Archbishop Palace

The Renaissance-era Archbishop Palace became the new and first ceremonial seat of the Esztergom archbishops built in asylum within the area of the present-day Slovakia. Its authentically preserved rooms with renaissance arches and portals represent the only compact example of an almost extinct renaissance era architecture in Trnava. The late gothic chapel, as well as the stone coats-of-arms belonging to the archbishops M. Oláh, J. Selepčéni and F. Forgáč, or the spacious cellar, originally divided into several floors similar to the cellars at Červený Kameň, are of no lesser value. After the arrival of the Esztergom canonry in Trnava, Mikuláš Oláh had a suitable archbishop residence built in 1562. The palace construction required the takeover of two gothic houses, with one of them being the house of the John the Baptist’s Altar Association, a group looking after the maintenance and funding of the John the Baptist’s altar at the parish church. Oláh’s descendent, the archbishop František Forgáč, enriched the palace with a late Renaissance main portal and ceremonial staircase. It was his initiative originally to construct a separately standing archive building located opposite the side entrance of the parish church. As this building was built on a town land plot, the municipality conditioned its construction in limiting the canonry’s right to use the building only for the temporary period of the canonry’s presence in town. After the canonry’s departure, the building was supposed to be returned to the municipality. However, the archbishop had the archive connected to the palace. This initiated a several-year long conflict, which in the end was settled by the king in favour of the canonry. Half a century later, a separately standing house of Slovak preachers located near the city walls was connected to the palace. A preserved list of rooms from 1776 gives us a partial idea of the personnel present at the palace. Besides His Eminence, the archbishop, there lived a bottler, a chamberlain, a steward, a notary, a supervisor, a secretary, as well as page boys and relatives. Economic stability was sustained by the land with a farm belonging to the palace, situated on the other side of the square, on the corner of present day Haulíková Street. The archbishop’s office resided in the palace until the end of the 20th century, when it was relocated to the reconstructed Aristocratic dormitory.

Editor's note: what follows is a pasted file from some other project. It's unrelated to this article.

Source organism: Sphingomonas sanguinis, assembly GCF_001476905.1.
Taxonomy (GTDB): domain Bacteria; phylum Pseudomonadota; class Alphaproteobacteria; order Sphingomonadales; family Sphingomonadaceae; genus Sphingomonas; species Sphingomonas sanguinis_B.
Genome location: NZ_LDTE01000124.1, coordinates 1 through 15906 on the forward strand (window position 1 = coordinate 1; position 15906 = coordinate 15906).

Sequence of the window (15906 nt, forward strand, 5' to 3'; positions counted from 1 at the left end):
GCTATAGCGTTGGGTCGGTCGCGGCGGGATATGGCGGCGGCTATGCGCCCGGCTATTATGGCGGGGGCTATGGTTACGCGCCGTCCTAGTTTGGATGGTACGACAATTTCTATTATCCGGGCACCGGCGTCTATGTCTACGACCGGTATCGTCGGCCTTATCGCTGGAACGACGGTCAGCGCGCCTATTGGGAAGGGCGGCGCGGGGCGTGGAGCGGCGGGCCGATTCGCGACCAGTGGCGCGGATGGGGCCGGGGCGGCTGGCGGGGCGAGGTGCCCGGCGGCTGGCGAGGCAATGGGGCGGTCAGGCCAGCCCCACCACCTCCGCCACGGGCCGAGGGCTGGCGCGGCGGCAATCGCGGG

Archbishop Palace


Archbishop Palace
Námestie sv. Mikuláša 387/3
917 01 Trnava

N 48.37861251831 / E 17.59222221375


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